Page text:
All of that money changes hands outside of Burning Man's gates, for the festival itself is a cashless economy. Dollars lose their value and are replaced by the spirit of "radical self-reliance, radical self-expression and art," as the website declares. It's all about gifting—donating goods and services, knowing that others will do the same. For Cleek and a team of five mechanics, that means setting up a bike tent on the desert floor, known as the playa, and repairing chains, brakes and whatever else needs fixing, all at no cost.
Cleek calls it a "labor of love." Long-time burners often speak of it in spiritual terms. The lovefest dates to 1986, when artist Larry Harvey and a friend somewhat spontaneously built and burned an 8-foot-tall figure on Baker Beach in San Francisco. Four years later, as local authorities grew uncomfortable with the gathering masses and the burning object, the festival moved northeast to the desert. From a free event with a few hundred people in the early 1990s, Burning Man has become, for a week each year, a mid-sized city, with attendees paying $380 to join the fun. Google co-founder Larry Page, Amazon.com's Jeff Bezos and Zappos leader Tony Hsieh are among the high-profile techy burners.
They travel by all means imaginable. Over 100 planes are expected to land at Burning Man's makeshift airport. Roundtrip flights out of Reno cost around $600 from companies including Advantage Flight Solutions and Black Rock Air, with Burning Man charging an additional $40 for people arriving by air. The Burner Express bus will haul more than 5,200 riders from Reno and San Francisco, up from 2,000 in 2013, Graham said. That's at least partly due to Burning Man's public effort to reduce traffic on the two-lane highway that leads to Black Rock City.
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The RV business, seemingly created for Burning Man, is as hot as the summer sand. Twin brothers Tim and Steve Waldren are among the beneficiaries. They own a dealership in Reno called Paramount RV, started by their parents in 1977. The brothers took over in 2005 and expanded from RV repairs into rentals in 2011, as demand soared from burners who preferred the luxury of showers, beds and air conditioning to the open desert and temperatures that often hit the 90s during the day, before sometimes dipping into the 40s at night, not to mention the constant dust and occasional hail storms.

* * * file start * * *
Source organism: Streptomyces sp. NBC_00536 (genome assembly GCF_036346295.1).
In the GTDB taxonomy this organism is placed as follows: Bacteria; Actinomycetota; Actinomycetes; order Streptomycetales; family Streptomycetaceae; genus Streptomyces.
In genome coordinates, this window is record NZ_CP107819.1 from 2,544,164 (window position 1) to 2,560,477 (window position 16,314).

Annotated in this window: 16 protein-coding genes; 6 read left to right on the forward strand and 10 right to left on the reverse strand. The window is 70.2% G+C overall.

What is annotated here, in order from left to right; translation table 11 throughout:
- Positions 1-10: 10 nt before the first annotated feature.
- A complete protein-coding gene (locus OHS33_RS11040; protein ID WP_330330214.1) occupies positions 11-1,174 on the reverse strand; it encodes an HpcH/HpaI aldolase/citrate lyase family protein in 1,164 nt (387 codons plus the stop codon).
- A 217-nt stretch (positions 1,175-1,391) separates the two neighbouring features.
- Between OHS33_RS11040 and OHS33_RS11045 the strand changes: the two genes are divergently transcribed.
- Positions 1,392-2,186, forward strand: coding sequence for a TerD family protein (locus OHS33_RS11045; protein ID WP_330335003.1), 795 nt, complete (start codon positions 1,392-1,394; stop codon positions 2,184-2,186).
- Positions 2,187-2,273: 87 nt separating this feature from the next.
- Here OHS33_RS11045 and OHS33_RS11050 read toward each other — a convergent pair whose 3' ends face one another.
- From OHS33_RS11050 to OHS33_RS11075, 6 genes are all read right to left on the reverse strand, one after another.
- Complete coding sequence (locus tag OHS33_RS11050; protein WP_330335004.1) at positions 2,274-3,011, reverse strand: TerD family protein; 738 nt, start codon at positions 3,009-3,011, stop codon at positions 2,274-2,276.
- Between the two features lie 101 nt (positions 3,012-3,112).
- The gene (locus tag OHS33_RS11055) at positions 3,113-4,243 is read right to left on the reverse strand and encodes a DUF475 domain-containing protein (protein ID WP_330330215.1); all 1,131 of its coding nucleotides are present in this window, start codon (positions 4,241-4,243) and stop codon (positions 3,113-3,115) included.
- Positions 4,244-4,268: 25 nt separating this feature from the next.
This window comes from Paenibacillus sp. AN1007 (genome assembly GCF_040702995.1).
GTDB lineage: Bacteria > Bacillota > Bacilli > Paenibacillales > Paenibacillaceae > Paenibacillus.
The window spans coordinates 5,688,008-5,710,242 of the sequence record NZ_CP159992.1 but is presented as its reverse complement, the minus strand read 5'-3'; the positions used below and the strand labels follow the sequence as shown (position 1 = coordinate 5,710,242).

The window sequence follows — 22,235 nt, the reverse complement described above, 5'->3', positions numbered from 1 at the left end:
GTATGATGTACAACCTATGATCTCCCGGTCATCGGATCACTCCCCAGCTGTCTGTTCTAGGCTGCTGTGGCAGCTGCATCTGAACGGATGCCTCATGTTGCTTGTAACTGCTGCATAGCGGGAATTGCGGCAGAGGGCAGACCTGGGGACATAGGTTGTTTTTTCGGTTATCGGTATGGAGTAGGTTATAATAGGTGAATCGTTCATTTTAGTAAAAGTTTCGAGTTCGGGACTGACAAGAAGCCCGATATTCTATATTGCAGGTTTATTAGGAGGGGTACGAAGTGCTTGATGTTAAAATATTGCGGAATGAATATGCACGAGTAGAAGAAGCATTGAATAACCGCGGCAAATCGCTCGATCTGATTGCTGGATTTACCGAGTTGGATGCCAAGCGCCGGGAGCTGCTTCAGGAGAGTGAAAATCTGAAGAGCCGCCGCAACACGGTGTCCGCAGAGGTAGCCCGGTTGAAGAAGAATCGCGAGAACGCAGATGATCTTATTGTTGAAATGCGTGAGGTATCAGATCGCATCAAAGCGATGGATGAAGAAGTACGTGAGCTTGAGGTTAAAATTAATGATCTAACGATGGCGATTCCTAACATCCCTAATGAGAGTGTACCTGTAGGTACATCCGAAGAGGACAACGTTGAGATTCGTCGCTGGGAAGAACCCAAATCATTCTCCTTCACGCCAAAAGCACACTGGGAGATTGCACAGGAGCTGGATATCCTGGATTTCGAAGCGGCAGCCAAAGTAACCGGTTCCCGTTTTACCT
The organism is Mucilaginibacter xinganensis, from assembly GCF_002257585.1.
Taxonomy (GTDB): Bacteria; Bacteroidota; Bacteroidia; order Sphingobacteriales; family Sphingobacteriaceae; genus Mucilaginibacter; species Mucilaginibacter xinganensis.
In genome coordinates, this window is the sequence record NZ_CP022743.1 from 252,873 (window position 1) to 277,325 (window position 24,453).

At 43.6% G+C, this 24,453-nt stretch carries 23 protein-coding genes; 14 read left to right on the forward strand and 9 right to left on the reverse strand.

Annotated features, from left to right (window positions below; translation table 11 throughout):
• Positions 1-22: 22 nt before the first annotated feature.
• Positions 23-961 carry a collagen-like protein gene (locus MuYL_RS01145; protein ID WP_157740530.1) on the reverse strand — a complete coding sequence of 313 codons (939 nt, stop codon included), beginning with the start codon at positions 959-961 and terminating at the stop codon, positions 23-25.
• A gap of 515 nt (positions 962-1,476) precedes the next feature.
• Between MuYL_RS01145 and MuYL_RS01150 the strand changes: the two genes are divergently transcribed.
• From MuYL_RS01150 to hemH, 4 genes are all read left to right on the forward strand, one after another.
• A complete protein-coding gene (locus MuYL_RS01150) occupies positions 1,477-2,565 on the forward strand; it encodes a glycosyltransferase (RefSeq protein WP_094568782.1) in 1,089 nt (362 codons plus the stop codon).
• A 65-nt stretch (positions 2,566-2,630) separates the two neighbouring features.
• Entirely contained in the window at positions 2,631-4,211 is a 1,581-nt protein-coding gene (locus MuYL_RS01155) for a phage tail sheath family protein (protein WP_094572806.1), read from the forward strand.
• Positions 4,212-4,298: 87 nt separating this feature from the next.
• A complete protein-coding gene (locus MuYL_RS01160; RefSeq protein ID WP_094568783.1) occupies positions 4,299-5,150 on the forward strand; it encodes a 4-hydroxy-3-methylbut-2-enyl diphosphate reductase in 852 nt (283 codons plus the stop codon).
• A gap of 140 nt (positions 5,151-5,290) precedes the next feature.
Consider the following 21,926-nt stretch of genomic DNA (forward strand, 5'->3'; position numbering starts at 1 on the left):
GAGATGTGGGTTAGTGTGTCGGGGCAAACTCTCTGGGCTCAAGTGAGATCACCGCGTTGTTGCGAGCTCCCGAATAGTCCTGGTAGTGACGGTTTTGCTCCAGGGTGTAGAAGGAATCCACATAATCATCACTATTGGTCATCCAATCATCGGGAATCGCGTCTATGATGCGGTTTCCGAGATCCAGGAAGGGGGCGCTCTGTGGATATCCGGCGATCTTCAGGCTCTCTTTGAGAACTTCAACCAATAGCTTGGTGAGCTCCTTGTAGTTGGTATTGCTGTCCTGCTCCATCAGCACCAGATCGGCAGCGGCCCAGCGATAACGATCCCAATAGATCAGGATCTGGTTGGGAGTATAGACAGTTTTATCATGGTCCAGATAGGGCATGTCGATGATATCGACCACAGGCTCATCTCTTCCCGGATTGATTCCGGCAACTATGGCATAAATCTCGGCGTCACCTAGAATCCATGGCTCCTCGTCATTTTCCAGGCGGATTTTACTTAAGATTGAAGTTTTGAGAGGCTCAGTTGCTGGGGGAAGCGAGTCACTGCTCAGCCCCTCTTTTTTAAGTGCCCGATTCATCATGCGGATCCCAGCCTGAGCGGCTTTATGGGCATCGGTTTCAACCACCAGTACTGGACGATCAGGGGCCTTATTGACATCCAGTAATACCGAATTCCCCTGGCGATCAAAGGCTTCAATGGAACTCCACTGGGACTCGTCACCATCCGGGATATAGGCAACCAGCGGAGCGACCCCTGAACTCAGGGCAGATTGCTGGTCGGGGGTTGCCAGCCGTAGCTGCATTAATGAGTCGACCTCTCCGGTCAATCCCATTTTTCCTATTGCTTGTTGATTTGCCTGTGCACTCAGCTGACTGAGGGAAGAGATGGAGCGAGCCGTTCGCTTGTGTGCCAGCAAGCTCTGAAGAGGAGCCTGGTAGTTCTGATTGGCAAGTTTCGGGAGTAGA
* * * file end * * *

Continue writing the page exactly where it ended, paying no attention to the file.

While this is their fourth year catering to the festival, the Waldrens are themselves making the trek for the first time this year as part of an art collective that's traveling by trolly, the kind that shuttles tourists around San Francisco. Of course, they'll be sleeping in an air-conditioned motorhome.
"The perception has been that it's a full-on rock and roll party," said Tim Waldren. "That perception is changing. You talk to good-hearted, good-souled people that go. It's time to experience it."
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Paramount has a fleet of 12 RVs, all booked for the festival, and has plans to expand. Units rent for about $500 a night, double the rate for the rest of the year. The repair shop also benefits from the many RVs that have to drive through Reno from San Francisco, Los Angeles and elsewhere. Broken refrigerators and sputtering air conditioners are no way to start a Burn.
For the extremely well-to-do, luxury motorhomes can run into the five digits. El Monte RV, which rents vehicles nationwide, was listing bus-style RVs that sleep six for over $12,000 from Aug. 24 to Sept. 1 from its Reno location. The same unit a month later goes for less than $2,000. Burning Man's Graham said they've heard anecdotally for the last several years that almost every RV in Northern California and Nevada is rented for the week leading up to Labor Day, coinciding with the festival. Paramount sold out in early 2014 and has been getting calls continuously since.
A couple miles from the Waldrens' dealership, Ciaran O'Brien, an architect from London, is hanging out at the Generator, a community art space where groups of burners erect their installations before transporting them to the desert. O'Brien is a second-year burner and enters with big plans. Along with an international team of 10 specialists, he'll be constructing a 25-foot-tall, 4-ton pyramid with an aurora borealis lighting vibe, the end result of a two-year project and over $60,000 of invested capital, mostly from grants and a successful Kickstarter campaign.
"We designed this over dinner one night two years ago and said we should take this to the Burn," O'Brien said. "And we did. It's quite emotional."
Were this any other event, O'Brien would likely be in a mild panic. The installation was shipped from London in three crates and should arrive any day, though he can't be sure. And the RV that O'Brien was originally supposed to pick up from a dealership 13 miles from the festival entrance has been rerouted because of logistical problems. It's now meeting him at the Motel 6 in Reno in the next day or so, at least that's what he hopes. Because it's Burning Man, O'Brien is taking it all in stride.